A Week of Indian Food: Day 5 – Trekking grub

When we were in Jaisalmer (our first destination, after Delhi), T-bone and I had the opportunity to go on an overnight camel trek. I’d gone on one years ago, and the romance of it was still emblazoned on my brain. Unfortunately, I’d forgotten how painful it was (like riding a horse x 10), and we spent the trip gimping around bow-leg style. Nonetheless, it was a beautiful trip, and included some interesting food.

No, not these camels. Wouldn’t eat these garbage sacks if I was starving to death.

We were served 4 meals on the trip – two breakfasts, one lunch, and one dinner. The breakfasts were identical, and the lunch and dinner were variations on a theme. Our first breakfast was served in our camel driver’s hut.


The second was served in the dunes.

Feelin’ a little groggy before the massive sugar hit kicked in.

Anything tastes good when you’re out in the cold, but I have to confess that the breakfast combo was a little biased towards the carbohydrate end of the spectrum. On both days, we received no less than an entire loaf of toasted white bread, a package of cookies, fruit, fake jam, and sugar-bomb chai. Oh, and cracked-wheat porridge. Good thing I’m a pretty lazy soul to begin with, or this combo would have had me bouncing off the walls/dunes.



Lunch included chappatis, a cauliflower/cabbage curry, and pickle (a spicy chutney).

This was the first plate. Our camel driver apparently forgot that he only had two clients, and cooked enough to feed six people. He force-fed us the leftovers.

Dinner was a beefed up (oops – shouldn’t mention beef and India in the same sentence) version of lunch. We had chappatis, vegetable curry, dhal, rice, and pickle. Our camel drivers cooked the meal over an open fire, where we all huddled against the cold.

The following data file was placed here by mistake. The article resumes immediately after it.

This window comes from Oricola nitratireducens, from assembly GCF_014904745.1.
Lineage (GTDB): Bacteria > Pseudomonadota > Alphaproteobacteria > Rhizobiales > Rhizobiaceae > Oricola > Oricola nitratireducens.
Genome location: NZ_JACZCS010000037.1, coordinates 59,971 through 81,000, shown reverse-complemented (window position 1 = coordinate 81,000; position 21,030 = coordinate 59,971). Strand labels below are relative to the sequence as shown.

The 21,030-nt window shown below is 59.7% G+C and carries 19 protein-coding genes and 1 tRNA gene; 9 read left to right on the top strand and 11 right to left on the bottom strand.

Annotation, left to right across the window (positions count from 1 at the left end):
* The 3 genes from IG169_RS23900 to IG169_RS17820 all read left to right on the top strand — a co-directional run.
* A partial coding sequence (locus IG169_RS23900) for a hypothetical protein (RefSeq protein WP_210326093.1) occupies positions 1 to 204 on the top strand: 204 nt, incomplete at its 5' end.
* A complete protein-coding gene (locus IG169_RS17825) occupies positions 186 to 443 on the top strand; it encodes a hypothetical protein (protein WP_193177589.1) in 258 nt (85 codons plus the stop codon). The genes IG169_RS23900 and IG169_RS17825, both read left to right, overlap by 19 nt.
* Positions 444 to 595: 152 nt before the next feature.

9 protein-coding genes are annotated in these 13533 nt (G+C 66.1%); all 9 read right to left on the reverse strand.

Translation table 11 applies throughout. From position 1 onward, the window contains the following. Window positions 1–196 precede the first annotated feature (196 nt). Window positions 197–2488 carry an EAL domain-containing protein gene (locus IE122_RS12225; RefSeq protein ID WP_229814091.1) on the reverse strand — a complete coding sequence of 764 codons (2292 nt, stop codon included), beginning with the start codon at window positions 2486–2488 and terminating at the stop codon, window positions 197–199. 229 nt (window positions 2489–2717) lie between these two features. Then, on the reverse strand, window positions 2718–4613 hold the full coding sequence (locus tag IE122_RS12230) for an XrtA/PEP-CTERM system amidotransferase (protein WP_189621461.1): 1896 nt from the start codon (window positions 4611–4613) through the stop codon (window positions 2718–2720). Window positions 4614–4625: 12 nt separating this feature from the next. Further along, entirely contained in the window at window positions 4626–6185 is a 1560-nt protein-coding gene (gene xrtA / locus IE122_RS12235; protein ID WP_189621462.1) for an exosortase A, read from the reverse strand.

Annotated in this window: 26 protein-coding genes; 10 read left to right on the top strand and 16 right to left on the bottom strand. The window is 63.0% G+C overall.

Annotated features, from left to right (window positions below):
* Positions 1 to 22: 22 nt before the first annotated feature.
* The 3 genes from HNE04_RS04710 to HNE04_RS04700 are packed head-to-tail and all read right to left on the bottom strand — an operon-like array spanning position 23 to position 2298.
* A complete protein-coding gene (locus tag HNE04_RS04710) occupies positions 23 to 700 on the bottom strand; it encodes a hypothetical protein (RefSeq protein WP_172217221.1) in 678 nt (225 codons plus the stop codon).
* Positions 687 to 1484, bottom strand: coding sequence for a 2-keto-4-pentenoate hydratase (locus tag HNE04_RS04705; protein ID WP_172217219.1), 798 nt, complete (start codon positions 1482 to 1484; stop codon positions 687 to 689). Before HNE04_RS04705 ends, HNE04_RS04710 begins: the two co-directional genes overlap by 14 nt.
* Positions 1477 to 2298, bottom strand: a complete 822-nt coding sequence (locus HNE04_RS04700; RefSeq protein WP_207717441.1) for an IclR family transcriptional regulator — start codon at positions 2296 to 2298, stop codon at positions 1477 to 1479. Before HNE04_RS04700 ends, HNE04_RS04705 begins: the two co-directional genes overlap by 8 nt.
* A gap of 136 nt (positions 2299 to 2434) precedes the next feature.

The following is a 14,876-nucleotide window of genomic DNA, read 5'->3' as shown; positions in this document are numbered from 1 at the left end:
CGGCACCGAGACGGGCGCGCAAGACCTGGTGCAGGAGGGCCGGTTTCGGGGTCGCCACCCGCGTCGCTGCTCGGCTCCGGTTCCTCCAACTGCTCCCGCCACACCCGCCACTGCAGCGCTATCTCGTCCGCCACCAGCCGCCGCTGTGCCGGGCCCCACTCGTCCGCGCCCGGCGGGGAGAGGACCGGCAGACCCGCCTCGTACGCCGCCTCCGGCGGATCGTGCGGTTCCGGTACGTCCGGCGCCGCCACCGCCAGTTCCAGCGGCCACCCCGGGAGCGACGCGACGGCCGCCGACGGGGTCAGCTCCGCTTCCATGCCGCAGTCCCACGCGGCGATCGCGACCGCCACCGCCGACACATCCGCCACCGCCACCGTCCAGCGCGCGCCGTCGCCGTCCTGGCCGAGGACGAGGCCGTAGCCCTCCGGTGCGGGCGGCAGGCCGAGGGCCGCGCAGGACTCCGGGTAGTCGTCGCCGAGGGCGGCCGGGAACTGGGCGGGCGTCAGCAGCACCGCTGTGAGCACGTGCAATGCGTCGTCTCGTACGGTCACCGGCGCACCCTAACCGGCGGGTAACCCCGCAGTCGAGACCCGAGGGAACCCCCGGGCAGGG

Todd demonstrating a facial huddle.

The camels also had some tasty treats, including a sack of grain, twigs, and, when their buddies got too close, camel butt. Apparently, there’s nothing like a mouth full of filthy hair and faeces.

Camel butt? Where?!

When we left the dessert, protein was the first thing on the agenda.

Christmas Dinner(s)

It seems necessary to update you all on what we ate for our actual Christmas dinner. The pictures won’t do it justice, but if you really want to experience it with us, rub a mixture of oil, dirt, and curry powder on your hands, scent the air with a mixture of camel and kerosene, play a recording of cows grunting and digesting, and hunker down for a feed. Anyway, let’s start with breakfast:


Toast, masala omlettes, and endless cups of chai on the roof of our ancient guesthouse.


Lunch: Paneer tikka, Chicken tikka, and naan. It wasn’t turkey, but it was a smoky slice of paradise. It haunts my dreams.


And finally, dinner. Malai kofta, aloo gobhi, and more naan. My face expresses exactly what I was feeling at this moment. The meal may have been followed with an Indian sweet – the perfect sugar bomb chaser.

Food wise, the day was a winner. On another note, it was actually really neat to experience Christmas in the dessert – the ancient buildings, dusty streets, and livestock made it easier to picture what it must have been like for Mary and Joseph in Bethlehem. I cannot imagine giving birth to anything in Jaisalmer, let alone Jesus. A fresh perspective, in between all the naan.